Group Counseling for Smoking Cessation

This study has been completed.
Information provided by:
American University Identifier:
First received: March 1, 2005
Last updated: December 7, 2011
Last verified: March 2007

The purpose of this study is to evaluate the effectiveness of group therapy for cigarette smoking cessation. The group meets for 8 sessions and includes education and group discussion about the effects of smoking and ways to cope with withdrawal symptoms and other challenges to maintaining abstinence. In one condition, the groups also learn techniques based on cognitive therapy, to help cope with negative feelings.

Condition Intervention Phase
Behavioral: cognitive behavior therapy
Phase 1
Phase 2

Study Type: Interventional
Study Design: Allocation: Randomized
Endpoint Classification: Efficacy Study
Intervention Model: Parallel Assignment
Masking: Open Label
Primary Purpose: Treatment
Official Title: Cognitive Behavior Therapy for Smoking Cessation

Resource links provided by NLM:

Further study details as provided by American University:

Primary Outcome Measures:
  • cigarette smoking abstinence

Secondary Outcome Measures:
  • cognitive coping skills
  • depressive symptoms
  • acceptance
  • distress tolerance

Estimated Enrollment: 240
Study Start Date: January 2005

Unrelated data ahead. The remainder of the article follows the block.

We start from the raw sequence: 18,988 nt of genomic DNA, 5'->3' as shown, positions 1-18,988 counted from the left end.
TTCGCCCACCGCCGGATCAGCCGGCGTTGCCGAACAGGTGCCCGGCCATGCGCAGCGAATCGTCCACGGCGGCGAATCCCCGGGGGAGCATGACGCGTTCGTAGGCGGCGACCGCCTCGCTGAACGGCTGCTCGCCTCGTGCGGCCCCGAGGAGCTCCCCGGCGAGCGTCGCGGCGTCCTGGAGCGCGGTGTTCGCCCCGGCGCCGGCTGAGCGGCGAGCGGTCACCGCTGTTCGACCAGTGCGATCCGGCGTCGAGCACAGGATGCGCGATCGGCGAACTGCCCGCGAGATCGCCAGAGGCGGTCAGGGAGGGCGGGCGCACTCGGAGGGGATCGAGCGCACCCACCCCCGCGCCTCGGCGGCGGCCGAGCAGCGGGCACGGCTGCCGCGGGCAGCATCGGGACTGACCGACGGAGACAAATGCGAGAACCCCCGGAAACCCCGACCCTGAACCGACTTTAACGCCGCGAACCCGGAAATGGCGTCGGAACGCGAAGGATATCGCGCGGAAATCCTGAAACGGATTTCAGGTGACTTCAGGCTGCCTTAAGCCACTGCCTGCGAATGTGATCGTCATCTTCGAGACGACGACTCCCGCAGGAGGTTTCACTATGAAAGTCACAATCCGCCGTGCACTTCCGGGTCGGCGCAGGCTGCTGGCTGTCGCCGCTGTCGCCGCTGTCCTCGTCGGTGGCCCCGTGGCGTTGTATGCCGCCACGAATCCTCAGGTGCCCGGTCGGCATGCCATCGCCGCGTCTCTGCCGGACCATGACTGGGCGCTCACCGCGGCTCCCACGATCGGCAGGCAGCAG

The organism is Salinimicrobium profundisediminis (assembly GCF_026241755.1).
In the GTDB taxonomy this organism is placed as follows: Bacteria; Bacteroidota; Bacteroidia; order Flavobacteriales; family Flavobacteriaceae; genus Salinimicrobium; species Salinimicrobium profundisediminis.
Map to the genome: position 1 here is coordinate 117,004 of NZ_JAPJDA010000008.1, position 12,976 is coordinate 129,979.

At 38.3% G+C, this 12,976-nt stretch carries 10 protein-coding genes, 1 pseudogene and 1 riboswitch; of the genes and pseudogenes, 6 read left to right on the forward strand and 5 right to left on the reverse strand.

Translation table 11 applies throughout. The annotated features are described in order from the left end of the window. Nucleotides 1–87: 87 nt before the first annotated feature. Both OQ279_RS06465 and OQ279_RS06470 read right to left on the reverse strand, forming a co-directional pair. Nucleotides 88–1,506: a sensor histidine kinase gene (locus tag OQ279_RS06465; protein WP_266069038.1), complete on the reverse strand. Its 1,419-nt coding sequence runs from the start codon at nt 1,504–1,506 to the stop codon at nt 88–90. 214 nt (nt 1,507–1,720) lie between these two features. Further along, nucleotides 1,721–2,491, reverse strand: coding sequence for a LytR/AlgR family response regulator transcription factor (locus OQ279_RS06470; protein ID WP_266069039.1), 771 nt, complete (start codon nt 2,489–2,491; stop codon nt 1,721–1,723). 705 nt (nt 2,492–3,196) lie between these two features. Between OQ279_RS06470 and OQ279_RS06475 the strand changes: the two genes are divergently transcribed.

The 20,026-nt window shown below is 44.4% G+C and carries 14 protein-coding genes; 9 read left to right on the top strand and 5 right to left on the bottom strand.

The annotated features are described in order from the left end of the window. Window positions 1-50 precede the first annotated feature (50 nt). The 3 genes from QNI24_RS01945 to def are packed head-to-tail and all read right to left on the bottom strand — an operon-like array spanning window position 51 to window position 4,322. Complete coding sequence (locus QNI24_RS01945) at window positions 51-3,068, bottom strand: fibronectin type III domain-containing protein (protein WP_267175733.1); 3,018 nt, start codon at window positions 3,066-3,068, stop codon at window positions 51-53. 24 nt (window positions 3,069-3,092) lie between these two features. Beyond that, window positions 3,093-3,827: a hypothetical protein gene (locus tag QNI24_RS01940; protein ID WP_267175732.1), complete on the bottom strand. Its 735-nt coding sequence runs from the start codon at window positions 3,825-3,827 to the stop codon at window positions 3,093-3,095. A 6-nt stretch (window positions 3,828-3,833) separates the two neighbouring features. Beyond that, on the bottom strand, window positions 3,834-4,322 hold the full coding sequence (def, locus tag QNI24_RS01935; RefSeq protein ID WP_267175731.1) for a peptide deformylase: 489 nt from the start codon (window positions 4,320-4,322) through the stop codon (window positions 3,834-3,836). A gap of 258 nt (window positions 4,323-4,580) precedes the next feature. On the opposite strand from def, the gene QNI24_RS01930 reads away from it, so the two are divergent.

Estimated Study Completion Date: August 2007
Detailed Description:

The comparison condition is the same length as the cognitive behavior therapy condition but omits the cognitive restructuring component. In both conditions, smokers prepare for a quit date by using scheduled reduced smoking, which involves smoking on a set schedule that gradually reduces the number of cigarettes smoked. Post-treatment assessments occur one week after the end of treatment, and at 3-month followup.

Pre- and post-treatment assessments include measures of coping skills and emotional acceptance, as well as smoking rate.


Ages Eligible for Study:   18 Years and older
Genders Eligible for Study:   Both
Accepts Healthy Volunteers:   No

Inclusion Criteria:

  • Regular daily smokers interested in quitting

Exclusion Criteria:

  • Significant suicidal ideation
  Contacts and Locations
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Please refer to this study by its identifier: NCT00104481

United States, District of Columbia
American University
Washington, District of Columbia, United States, 20016-8062
Sponsors and Collaborators
American University
Principal Investigator: David A Haaga, Ph.D. American University
  More Information

Publications: Identifier: NCT00104481     History of Changes
Other Study ID Numbers: 2R15CA077732-02A1, 2R15CA077732-02A1
Study First Received: March 1, 2005
Last Updated: December 7, 2011
Health Authority: United States: Institutional Review Board

Keywords provided by American University:
cognitive behavior therapy
smoking cessation
quit smoking
quitting smoking processed this record on October 08, 2015